I tried to assemble a list of cards that made sense together and I have to admit that it was difficult. UG is always the problem child for Limited, and this time is no different. There are powerful spells in both colors, but I’ve said it before and I think it’s true again that you want to be UG when those specific colors are open in your seat. Void Grafter is a good card and works well in the deck, but what direction does it push you in? I see no cohesive theme here, and converge was a loose definition of UG before since that deck just tried to play whatever good cards it could get its hands on.

Gravity Negator is at its best here since giving flying to giant green monsters is a good way to win quickly, but that means focusing on colorless mana, which many other drafters care about as well. Once again you have to decide whether picking lands is worth it, or if you should ditch that entirely and focus more on quality spells that stand on their own. If a deck ends up heavy blue with a bunch of colorless mana and Cultivator Drones, and touches green for finishers, I can see colorless matters as a more reasonable option.

The biggest problem I see with UG and colorless in the archetype is that pack 3 is going to be a giant disappointment. Green was clearly bad in Battle for Zendikar, but I can’t see wanting Wastes and Tajuru Stalwart in the same deck. Green’s strength in Battle for Zendikar is also Ally-based, and blue in both sets is focused on Eldrazi. Thus, the themes from the colors are a complete mismatch. One approach that could work is to take fixing in the Oath of the Gatewatch packs (the multicolor uncommon lands, Holdout Settlement, and to a lesser extent Unknown Shores) and then grab all the good converge cards in Battle for Zendikar. The main problem I see with that is that converge payoffs are at higher rarities. Sure, Exert Influence and Woodland Wanderer are amazing cards, but those go in any deck, and getting late Roilmage’s Tricks and Brilliant Spectrums that no one else wants isn’t something I’m excited about. Though I do admit I like a good draw 4 discard 2 more than most.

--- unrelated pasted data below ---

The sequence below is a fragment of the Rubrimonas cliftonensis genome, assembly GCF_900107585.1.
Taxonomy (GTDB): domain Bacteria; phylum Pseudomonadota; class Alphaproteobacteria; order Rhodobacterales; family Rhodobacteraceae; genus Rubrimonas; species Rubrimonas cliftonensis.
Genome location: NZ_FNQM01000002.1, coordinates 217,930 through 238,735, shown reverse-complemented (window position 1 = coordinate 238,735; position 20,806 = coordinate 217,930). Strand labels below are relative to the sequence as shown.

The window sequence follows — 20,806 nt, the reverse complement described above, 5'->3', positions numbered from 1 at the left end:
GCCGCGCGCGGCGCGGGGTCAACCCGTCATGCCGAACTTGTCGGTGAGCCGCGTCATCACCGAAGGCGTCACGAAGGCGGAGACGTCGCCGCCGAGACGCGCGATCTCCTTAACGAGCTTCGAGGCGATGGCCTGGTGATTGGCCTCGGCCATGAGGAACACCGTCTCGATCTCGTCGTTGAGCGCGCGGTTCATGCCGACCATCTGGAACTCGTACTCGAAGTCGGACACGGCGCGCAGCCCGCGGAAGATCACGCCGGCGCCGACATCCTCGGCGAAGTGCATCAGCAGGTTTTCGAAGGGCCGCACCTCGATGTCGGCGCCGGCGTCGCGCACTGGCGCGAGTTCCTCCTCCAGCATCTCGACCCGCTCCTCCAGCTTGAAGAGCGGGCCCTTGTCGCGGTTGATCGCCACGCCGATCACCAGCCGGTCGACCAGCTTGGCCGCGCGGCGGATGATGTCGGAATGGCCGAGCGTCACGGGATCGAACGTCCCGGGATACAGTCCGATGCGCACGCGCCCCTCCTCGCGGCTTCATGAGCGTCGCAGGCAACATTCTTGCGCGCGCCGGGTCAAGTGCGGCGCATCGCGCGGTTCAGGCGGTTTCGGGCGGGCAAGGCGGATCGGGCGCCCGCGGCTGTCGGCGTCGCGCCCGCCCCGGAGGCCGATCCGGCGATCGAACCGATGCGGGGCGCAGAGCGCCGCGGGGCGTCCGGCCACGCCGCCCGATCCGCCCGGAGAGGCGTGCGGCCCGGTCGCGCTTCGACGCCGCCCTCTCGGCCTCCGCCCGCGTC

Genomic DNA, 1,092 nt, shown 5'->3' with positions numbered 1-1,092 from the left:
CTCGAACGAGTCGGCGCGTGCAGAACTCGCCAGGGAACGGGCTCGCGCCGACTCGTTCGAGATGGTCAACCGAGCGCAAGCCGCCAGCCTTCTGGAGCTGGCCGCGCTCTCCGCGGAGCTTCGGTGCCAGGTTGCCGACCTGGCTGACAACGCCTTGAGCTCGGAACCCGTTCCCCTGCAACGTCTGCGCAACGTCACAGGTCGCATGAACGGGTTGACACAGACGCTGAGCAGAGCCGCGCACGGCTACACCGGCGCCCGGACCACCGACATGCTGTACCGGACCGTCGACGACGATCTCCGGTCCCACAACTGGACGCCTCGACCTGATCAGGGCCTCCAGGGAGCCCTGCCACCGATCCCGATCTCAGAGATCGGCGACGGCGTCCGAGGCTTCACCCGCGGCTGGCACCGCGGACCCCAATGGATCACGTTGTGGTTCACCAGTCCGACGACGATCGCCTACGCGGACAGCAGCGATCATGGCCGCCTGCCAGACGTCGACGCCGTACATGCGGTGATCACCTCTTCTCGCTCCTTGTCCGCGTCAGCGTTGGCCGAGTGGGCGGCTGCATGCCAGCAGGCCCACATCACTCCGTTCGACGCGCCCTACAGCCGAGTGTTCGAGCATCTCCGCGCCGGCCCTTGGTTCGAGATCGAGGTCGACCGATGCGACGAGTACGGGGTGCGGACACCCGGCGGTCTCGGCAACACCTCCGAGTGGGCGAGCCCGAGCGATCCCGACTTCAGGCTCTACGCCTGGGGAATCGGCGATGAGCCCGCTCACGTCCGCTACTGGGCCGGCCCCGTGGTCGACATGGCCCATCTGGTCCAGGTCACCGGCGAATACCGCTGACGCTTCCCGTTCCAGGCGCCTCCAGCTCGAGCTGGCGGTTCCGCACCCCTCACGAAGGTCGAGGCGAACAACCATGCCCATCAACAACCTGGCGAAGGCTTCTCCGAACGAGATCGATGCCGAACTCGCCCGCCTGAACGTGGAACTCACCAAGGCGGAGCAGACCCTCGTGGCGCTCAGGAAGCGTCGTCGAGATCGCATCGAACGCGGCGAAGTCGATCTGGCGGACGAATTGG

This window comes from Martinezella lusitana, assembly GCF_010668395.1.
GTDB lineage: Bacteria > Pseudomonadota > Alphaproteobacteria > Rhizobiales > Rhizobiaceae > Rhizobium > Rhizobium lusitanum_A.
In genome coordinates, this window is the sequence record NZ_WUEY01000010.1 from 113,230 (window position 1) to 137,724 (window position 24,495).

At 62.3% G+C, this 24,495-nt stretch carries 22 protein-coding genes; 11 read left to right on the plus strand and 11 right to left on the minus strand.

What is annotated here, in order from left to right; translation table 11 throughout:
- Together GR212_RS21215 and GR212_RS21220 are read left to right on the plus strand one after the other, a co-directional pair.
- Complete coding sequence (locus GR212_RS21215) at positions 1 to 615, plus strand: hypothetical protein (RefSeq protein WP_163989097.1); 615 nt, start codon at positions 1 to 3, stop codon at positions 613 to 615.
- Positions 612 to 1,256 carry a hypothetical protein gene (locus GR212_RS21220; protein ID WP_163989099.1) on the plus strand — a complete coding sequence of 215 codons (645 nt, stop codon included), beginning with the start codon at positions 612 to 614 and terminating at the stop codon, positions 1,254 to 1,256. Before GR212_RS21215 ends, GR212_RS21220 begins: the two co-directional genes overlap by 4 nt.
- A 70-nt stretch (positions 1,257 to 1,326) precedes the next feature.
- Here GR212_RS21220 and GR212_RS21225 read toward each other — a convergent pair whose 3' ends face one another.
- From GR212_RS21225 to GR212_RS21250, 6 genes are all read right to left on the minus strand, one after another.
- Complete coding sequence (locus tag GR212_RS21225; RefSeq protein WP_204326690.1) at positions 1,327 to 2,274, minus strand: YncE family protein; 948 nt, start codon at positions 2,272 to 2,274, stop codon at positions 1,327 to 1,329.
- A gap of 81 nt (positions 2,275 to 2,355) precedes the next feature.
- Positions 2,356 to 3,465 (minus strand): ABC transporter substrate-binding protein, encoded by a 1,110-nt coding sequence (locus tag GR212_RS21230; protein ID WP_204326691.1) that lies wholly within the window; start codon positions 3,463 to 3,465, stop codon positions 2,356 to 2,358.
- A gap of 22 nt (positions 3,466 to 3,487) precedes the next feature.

If you’re determined to draft UG because it’s very open in your seat, I wish you the best of luck. Choose your own adventure and let me know how that worked out for you in the comments.

Most Improved from Battle for Zendikar

Well, the good news is that green is more playable now. Both Brood Monitor and Plated Crusher were good cards without a home before. I am more interested in trample if I have access to instant-speed tricks, and bounce works perfectly with the Crusher. Void Attendant is more speculative, but combining it with Thought Harvester sounds pretty nice.

Biggest Losers from Battle for Zendikar

I think converge just isn’t UG’s strength anymore, though Skyrider Elf will still always be a good card in a UG deck. In some number of drafts, the UG deck will be converge focused, which clearly makes all these cards better.

That wraps up my initial review of the Oath of the Gatewatch draft archetypes! I know I’ll be looking back on them in the future with a more informed opinion, which should lead to some interesting reevaluations. I don’t currently have a power ranking for the archetypes since I haven’t drafted enough to know what’s best, but I’m excited to find out what works and what doesn’t so that I can share that with you as the Oath of the Gatewatch draft metagame evolves.